Journalism lost (1): the editorial

Valley Voice



The news today is often about complicated matters that even experts have trouble unraveling. Taxes, budgets, the economy and political madness are among today’s many mazy knots. In another time, newspapers put the facts of such matters into plain language, sifted reality from rumor and let readers take it in.

Opinion pages followed, helping readers to understand difficult truths and reach conclusions about them. The newspaper’s opinion or the editor’s view were guideposts, often subtle, sometimes vivid or sharp.

Most daily newspapers in Kansas are now owned by giant corporations and compressed into midget siblings online or in print. They have abolished editorial pages or squeezed the life out of them.

This leaves readers to the Internet jungle of occasional fact and frequent rumor, a tangled landscape that favors the scroller more than the reader. Hawkers peddle versions of truth and suspicion, click-bait for the unaware, the gullible. The regimen of presenting fact and context is abandoned or smothered.


Olden editorials had three goals: To persuade, or to analyze and inform, or to entertain. These purposes weren’t mutually exclusive. An entertaining editorial, well-crafted, could be more persuasive than a thrashing from the Daily Planet.

In Kansas, editorials reflected the persuasion of the editor, or of the newspaper. Great editors managed their opinion pages with insight and precision. Among them were the renowned William Allen White of the Emporia Gazette, Clyde Reed ( Parsons Sun), Rolla Clymer (El Dorado Times), Whitley Austin (Salina Journal), Stuart Awbrey (Hutchinson News) and Emerson Lynn (Iola Register). They were ferociously educated , painfully curious, and recognized nationally.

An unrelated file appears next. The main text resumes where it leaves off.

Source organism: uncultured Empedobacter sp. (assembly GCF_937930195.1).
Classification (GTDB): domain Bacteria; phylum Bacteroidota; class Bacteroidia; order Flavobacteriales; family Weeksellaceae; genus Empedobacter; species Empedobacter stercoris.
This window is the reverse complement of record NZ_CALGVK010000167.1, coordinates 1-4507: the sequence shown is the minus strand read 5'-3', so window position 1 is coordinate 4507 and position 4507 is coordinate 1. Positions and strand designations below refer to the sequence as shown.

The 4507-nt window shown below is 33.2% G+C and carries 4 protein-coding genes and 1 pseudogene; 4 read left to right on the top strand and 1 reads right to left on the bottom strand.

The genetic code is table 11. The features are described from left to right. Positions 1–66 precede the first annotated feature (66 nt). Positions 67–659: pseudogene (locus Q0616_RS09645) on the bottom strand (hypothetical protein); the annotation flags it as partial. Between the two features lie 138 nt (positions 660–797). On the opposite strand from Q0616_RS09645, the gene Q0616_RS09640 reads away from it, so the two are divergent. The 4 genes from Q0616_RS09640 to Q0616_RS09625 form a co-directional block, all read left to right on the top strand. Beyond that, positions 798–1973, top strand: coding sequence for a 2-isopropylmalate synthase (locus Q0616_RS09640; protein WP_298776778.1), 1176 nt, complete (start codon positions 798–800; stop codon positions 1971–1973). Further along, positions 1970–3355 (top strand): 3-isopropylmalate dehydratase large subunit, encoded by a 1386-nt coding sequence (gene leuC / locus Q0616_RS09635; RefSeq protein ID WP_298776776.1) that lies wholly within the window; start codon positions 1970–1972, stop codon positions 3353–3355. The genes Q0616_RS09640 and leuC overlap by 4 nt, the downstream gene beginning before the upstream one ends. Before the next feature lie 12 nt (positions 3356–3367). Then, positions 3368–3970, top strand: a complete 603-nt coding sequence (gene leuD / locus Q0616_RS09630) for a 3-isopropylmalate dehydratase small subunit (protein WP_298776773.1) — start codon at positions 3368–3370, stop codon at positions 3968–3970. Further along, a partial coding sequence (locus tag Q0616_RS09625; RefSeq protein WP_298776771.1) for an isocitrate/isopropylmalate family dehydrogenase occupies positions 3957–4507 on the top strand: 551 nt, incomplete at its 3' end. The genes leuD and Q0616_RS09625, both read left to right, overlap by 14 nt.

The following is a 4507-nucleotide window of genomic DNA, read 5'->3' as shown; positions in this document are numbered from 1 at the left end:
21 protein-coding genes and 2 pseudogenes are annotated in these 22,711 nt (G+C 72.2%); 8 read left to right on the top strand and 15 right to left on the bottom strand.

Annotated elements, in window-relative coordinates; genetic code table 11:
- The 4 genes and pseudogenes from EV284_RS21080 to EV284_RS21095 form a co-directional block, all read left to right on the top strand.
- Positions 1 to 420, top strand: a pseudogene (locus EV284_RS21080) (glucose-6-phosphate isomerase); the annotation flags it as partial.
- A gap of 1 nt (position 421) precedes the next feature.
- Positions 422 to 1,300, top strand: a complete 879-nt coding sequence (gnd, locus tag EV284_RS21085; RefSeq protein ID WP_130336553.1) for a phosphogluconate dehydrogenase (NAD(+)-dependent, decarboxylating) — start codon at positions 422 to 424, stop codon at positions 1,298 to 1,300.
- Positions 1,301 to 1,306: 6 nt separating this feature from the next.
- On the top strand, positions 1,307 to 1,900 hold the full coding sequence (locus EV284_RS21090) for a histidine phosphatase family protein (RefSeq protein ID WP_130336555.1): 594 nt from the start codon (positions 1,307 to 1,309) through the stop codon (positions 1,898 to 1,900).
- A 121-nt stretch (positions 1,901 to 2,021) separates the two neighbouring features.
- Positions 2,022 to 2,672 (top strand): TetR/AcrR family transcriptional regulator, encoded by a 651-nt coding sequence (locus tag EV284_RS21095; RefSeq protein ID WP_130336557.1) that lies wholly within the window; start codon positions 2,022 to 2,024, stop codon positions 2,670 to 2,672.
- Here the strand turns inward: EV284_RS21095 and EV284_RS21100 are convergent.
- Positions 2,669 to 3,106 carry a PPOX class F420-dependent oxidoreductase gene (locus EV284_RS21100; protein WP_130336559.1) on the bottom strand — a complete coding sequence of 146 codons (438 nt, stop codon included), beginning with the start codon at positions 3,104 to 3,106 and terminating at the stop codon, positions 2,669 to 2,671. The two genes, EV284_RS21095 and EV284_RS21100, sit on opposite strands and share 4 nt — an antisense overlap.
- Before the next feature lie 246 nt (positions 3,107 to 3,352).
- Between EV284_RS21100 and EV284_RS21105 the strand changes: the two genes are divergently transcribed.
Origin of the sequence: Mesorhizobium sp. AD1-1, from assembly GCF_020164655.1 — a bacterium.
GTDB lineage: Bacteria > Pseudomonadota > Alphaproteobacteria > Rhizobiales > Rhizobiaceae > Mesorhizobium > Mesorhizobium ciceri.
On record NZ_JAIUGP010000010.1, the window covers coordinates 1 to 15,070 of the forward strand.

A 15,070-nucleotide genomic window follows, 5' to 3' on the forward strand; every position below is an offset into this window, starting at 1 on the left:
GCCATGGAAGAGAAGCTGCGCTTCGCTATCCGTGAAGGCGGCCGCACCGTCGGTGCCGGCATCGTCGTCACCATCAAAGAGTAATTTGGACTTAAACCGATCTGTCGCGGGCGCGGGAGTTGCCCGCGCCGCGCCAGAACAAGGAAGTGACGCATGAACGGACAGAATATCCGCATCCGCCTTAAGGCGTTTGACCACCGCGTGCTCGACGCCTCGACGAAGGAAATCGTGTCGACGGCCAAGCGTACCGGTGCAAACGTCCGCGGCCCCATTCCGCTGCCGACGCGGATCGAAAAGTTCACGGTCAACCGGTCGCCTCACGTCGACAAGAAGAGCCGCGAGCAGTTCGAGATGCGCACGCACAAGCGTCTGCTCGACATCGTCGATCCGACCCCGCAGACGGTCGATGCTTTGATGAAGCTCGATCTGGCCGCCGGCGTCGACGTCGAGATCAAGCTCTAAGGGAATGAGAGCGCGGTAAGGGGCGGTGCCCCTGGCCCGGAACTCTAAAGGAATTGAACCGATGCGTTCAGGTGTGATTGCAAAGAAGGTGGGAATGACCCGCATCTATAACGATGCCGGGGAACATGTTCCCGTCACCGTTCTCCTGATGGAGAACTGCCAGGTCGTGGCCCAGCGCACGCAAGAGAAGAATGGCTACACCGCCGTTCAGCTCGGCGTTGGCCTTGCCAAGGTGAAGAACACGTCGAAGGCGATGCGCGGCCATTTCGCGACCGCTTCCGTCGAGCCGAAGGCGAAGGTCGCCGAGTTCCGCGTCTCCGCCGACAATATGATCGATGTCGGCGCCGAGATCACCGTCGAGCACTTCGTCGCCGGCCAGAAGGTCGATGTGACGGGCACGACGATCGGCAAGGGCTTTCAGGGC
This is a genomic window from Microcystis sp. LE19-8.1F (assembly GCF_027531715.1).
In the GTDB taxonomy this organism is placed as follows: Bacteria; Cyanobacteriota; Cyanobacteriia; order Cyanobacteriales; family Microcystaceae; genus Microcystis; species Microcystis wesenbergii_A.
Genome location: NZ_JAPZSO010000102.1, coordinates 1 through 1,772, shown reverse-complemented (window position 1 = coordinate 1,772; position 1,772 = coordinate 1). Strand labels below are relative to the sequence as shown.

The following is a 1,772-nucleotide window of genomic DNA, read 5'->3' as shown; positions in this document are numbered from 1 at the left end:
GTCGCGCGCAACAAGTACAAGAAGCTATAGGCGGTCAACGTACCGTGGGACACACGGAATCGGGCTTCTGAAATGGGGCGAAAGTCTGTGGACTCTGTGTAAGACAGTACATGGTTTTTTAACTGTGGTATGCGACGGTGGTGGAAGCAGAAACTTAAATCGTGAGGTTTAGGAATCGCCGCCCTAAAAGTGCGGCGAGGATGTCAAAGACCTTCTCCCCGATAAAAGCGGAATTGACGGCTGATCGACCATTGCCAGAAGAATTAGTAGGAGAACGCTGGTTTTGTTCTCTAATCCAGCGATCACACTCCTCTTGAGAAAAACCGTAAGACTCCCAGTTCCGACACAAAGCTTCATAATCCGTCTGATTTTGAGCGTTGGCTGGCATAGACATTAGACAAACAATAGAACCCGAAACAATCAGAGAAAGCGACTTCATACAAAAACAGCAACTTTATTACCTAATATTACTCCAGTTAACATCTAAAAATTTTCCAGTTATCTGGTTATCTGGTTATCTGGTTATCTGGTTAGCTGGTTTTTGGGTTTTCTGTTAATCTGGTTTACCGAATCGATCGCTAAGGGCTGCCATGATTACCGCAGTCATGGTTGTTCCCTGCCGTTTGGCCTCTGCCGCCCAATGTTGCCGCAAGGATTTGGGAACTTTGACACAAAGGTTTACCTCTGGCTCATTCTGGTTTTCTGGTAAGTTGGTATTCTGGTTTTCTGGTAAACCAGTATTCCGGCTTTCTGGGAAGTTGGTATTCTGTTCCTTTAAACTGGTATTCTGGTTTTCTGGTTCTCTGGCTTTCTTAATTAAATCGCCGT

They encouraged readers to write. Awbrey in 1978 boasted that The Hutchinson News published more letters to the editor than any other newspaper in the country. No one challenged him.

The Kansas editors were experienced. They rubbed elbows with serious thinkers, public leaders and perceptive colleagues. They were deeply involved in their communities.

Today’s hired publishers are in the corporate clutch of survey results, policy wonks and profit mongers. They are more inclined to shove a reader’s complaint onto a focus group or a “business model” than to find out what was wrong (or right). They might understand the numbers in a bond proposal or tax rate, but not the thinking or the history that led to them. They are easy prey for technology’s siren chorus.

We are left with the infrequent corporate editorial page, if at all. Thoughtful examination of important matters – our schools, cities and counties, our state, our lives – threatens the ledger. The occasional guest editorial and syndicated columnist are for balance, one view from the far right and one from the far out.

Symmetry (false equivalence) is the word, lest readers think the opinion page is biased.

Editorial “fairness” risks death from an open mind. A good opinion page is not about bias versus balance. It is about helping people think. Editorials, columns and cartoons may not persuade readers to act, and they seldom persuade them to act in the way an editor hoped. But if they stimulate thought on a particular problem, if they prompt reexamination of attitudes toward the world around us and the people who live in it, the editorial page will have served a purpose.

In America’s growing news deserts and opinion jungles, readers are without a guide, abandoned to the dry winds and the storms gathering on the horizon.


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